Jean Christophe Rusatira

2016 Winner

Position: Co-Director, Research & Development

Jean Christophe Rusatira served as a general practitioner in Muhima District Hospital, a public center of excellence in maternal and child Health that serves over 236,000 people in Rwanda. In addition to his medical training, he has six years’ of experience in community-centered projects for sustainable solutions in the areas of malnutrition, sexual and reproductive health rights education and services, policy advocacy and family planning. He is the founder of Healthy People Rwanda, a Rwandan-registered youth-led NGO focused on health education, especially including sexual and reproductive health education. He is the Co-Director of Research and Development for the International Youth Alliance for Family Planning (IYAFP) and has just begun the MPH program at the Johns Hopkins Bloomberg School of Public Health.

Dr Chris is an esteemed family planning strategist, youth-leader, advocate and educator. As a medical doctor, IYAFP founding member and MPH student of John Hopkins has proven an imperative change in the advocacy, research and development of FP.


Describe your contributions to and achievements in family planning.

For eight years now, I have been part of a good range of organizations working in sexual and reproductive health and family planning. From 2011 to 2013, as project leader of the Rwanda Health Education project of the Medical Students association of Rwanda, I coordinated efforts that led to family planning education sessions to 7600 females, 4670 men and 12400 young people in the southern and kigali city provinces of Rwanda. Further, as founder of the Healthy People Rwanda, a locally registered organization, we have been reaching 2400 young adolescents and adults in high schools with sexual and reproductive health education and commodities. We are expending our services to high risk females mainly sex workers, street women,teenage mothers and female houseworkers.

What sparked your passion for family planning?

My interest in family planning has been sparked by the increasing number of street kids in the southern province. This led me to start the Abandoned Youth Empowerment Project in which I regularly organized visits to street kids. As we got to learn their stories, we realized most of them were born from non educated Teenagers. As we made efforts to reach these teenage mothers, we realized that once one had the first kid, she was more prone to have a second one or even a third one.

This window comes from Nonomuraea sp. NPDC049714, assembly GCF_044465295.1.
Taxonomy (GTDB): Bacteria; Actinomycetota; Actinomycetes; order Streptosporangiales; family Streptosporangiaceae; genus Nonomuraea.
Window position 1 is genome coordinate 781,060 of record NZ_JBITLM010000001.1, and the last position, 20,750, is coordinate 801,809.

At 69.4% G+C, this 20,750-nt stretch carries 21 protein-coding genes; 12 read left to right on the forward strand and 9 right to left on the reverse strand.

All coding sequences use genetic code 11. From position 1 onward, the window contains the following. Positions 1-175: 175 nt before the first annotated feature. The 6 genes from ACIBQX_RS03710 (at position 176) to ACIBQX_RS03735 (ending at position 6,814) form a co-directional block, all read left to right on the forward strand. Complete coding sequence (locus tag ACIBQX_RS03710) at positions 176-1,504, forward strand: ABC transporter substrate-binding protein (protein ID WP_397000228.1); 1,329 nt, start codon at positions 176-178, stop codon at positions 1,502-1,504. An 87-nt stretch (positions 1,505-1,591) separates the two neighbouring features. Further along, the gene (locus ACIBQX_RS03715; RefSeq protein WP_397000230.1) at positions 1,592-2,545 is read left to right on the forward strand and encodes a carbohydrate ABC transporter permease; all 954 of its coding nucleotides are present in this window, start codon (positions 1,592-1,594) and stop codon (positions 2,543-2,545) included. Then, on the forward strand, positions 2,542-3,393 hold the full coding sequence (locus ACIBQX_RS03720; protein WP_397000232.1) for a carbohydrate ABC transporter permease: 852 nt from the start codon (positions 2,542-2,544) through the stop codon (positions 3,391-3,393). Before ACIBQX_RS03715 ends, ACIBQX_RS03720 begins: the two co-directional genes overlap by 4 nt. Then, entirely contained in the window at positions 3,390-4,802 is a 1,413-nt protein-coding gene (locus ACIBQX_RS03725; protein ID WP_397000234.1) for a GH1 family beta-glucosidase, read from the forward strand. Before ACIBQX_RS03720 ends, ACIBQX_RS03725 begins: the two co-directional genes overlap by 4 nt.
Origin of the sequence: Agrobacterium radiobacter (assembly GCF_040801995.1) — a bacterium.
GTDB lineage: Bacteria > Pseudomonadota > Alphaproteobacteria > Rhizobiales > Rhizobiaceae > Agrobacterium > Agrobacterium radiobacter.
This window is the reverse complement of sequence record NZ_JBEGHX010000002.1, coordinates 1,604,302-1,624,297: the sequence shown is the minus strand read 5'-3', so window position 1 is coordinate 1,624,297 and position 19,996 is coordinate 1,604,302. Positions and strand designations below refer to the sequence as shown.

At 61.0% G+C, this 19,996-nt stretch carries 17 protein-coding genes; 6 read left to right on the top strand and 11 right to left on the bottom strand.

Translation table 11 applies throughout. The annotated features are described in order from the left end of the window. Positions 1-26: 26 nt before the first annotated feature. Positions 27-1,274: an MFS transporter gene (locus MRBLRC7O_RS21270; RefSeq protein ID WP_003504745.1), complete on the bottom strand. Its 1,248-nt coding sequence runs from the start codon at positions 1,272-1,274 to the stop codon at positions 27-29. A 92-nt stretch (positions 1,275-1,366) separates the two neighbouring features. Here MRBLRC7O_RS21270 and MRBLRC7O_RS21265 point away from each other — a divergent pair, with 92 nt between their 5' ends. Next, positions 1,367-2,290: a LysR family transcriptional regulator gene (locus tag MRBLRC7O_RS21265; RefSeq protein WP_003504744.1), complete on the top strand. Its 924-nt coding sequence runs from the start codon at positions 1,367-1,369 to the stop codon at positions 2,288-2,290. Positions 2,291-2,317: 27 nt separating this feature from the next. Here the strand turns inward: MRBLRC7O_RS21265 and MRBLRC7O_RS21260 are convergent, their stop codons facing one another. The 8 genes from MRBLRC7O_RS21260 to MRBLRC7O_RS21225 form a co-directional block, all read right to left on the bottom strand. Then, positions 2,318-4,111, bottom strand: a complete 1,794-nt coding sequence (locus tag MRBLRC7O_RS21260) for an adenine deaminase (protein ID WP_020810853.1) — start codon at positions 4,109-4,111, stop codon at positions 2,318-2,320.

What is the biggest challenge you’ve faced in your family planning efforts, and what have you done to overcome it?

The biggest challenge I have faced in family planning has been strategically reaching people in most need. Interventions that we made tended to focus on easily accessible areas and once we tried to reach more rural areas, we were always challenged with not only financial abilities but also adapting programs to those non-educated families, basically developing community centered programs and measuring their impact. As we tried to reach more young people, religion has been the biggest challenge.

What is your (country/region/city)’s biggest challenge in family planning, and how can it be addressed?

Overall, the biggest challenge in Rwanda is quality family planning services to young people. Despite the big number of young people in Rwanda, 65% of the whole population, young people still can not easily access family planning commodities. No specific channel for young people and the number of unwanted pregnancies continues to increase and poverty worsens. Better investment need to be made not only to increasing access but also this is a good opportunity to realize the demographic dividend.

What do you want to accomplish in the next 5 years?

I have a plan to have a working online clinic for young people to get evidence based education on best practices for family planning and will connect this online platform to local public channels to orient young people on how to get access to family planning commodities. Further, it is crucial to maintain the balance between new technologies and locally applicable channels since rural people in most need do not use technology. I will initiate community family planning providers for this purpose.